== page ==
Apollos was a Christian Jew from Alexandria, Egypt. He is said to have been a great teacher and preacher. His history is found in Acts 18:24–19:1, where his ministry is seen to have begun in Ephesus and moved to Corinth. In Paul's first letter to the Corinthians it is found that a faction had arisen around the popular preacher.
Apparently having been baptized by John the Baptist, Apollos had left Judea before Pentecost some 30 years earlier. However, he was an avid student of the Old Testament. After half a lifetime preaching the message of God's kingdom, he had come to Ephesus, where Paul's traveling companions Aquila and Priscilla explained to him the Gospel of Christ. Knowing the full truth about Jesus as the Messiah, Apollos was then able to expound the doctrine of Christ's work effectively from the Old Testament alone.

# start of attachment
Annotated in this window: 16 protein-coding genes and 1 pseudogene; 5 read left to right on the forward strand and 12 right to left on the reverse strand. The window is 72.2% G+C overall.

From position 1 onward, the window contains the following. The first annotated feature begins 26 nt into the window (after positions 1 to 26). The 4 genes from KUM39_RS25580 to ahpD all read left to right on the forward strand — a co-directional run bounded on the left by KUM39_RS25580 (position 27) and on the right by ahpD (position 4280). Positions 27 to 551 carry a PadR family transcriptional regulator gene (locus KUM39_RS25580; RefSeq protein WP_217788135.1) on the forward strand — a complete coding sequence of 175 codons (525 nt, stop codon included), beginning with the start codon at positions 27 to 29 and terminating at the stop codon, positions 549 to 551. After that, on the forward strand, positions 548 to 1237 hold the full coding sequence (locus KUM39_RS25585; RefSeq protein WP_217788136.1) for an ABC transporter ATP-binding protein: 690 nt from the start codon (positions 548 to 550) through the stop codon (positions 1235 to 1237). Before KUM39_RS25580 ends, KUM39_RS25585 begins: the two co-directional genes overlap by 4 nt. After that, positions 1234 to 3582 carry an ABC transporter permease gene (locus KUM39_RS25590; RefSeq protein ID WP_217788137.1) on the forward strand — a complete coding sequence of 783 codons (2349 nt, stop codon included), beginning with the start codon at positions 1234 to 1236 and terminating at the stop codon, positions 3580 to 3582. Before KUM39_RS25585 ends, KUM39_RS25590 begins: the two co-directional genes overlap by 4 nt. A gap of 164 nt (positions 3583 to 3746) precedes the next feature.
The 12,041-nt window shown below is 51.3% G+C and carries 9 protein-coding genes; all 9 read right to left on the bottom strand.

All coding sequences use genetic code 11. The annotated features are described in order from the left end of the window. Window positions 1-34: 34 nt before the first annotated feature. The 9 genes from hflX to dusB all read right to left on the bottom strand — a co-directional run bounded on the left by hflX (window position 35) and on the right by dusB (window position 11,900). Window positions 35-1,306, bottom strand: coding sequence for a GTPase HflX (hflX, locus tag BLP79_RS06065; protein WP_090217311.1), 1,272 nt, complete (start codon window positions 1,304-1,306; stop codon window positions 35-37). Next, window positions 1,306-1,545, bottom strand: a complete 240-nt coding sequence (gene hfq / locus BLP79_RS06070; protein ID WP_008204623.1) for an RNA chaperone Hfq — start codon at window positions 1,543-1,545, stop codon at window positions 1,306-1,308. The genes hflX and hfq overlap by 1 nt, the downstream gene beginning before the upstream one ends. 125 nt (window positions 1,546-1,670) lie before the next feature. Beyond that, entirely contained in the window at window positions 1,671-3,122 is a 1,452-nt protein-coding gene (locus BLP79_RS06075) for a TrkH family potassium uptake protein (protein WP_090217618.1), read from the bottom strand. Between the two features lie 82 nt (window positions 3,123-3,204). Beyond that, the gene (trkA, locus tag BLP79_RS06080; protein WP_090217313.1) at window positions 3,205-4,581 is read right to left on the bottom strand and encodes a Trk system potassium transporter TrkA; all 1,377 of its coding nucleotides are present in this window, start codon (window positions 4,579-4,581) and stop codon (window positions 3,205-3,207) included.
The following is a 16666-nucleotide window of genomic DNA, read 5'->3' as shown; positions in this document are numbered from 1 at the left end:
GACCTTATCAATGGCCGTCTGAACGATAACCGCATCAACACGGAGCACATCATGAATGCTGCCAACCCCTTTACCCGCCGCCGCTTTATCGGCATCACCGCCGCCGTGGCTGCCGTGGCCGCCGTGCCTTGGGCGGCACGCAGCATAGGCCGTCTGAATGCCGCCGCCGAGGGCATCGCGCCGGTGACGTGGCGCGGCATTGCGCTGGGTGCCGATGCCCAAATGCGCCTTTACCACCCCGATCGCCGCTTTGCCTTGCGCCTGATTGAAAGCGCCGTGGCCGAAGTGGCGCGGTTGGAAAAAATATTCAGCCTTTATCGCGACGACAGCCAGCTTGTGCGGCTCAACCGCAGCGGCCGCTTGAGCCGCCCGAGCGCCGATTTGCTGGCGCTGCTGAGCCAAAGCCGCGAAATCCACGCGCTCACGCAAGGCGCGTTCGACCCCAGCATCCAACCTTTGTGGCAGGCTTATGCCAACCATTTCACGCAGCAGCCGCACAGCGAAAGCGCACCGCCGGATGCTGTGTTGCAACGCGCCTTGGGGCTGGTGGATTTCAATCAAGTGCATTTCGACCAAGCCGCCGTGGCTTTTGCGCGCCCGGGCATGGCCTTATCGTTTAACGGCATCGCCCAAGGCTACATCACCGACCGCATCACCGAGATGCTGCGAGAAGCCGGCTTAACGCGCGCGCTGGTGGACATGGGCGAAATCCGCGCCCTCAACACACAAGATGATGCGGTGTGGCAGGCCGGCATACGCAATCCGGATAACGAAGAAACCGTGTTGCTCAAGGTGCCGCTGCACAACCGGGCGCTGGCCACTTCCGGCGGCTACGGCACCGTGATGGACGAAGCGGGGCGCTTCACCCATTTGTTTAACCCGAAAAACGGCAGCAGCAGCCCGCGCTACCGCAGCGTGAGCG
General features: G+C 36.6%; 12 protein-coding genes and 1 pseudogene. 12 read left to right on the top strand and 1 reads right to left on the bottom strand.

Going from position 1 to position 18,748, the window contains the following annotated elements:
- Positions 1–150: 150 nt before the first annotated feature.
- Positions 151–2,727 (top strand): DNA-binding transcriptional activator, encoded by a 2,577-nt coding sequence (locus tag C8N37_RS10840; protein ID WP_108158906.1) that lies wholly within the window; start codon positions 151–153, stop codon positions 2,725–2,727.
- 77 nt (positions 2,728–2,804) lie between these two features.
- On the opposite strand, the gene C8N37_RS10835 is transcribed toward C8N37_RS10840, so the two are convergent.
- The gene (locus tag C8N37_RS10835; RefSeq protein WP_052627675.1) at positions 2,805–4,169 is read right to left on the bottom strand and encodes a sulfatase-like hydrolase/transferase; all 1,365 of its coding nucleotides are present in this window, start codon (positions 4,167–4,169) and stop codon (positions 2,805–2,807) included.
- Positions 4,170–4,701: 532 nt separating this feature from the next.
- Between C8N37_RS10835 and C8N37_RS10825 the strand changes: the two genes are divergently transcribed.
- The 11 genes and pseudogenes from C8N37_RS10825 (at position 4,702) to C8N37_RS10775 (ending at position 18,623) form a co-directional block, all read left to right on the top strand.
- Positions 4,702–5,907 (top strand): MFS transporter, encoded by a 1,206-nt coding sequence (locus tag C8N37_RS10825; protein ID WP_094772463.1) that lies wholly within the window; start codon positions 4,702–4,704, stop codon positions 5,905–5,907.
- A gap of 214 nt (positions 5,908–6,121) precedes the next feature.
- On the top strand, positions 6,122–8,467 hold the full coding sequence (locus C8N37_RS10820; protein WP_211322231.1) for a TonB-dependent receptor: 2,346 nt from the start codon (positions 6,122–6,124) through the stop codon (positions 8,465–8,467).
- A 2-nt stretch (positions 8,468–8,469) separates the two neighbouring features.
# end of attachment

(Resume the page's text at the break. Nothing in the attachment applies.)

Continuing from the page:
He moved from Ephesus to Corinth, where he had an effective ministry. His time at Corinth, though, had left an impression, for Paul would write from Ephesus, where he had worked beside Apollos for some time, concerning factions that had arisen. One of these were "followers" of Apollos! In Corinth the factions seemed sharply divided between followers of Paul, Peter and Apollos. To be on a par with the greatest preachers of the early church was a great honor that probably humbled him. At the end of Paul's letter to his former church, he could not persuade Apollos to return to that troubled congregation.
Apollos is also mentioned in Paul's letter to Titus where he asks Titus to help "Apollos and Zenas the lawyer on their way", but the circumstances are unknown. Further details of the life of Apollos are unknown, although there are one or two references to him in post-Biblical literature.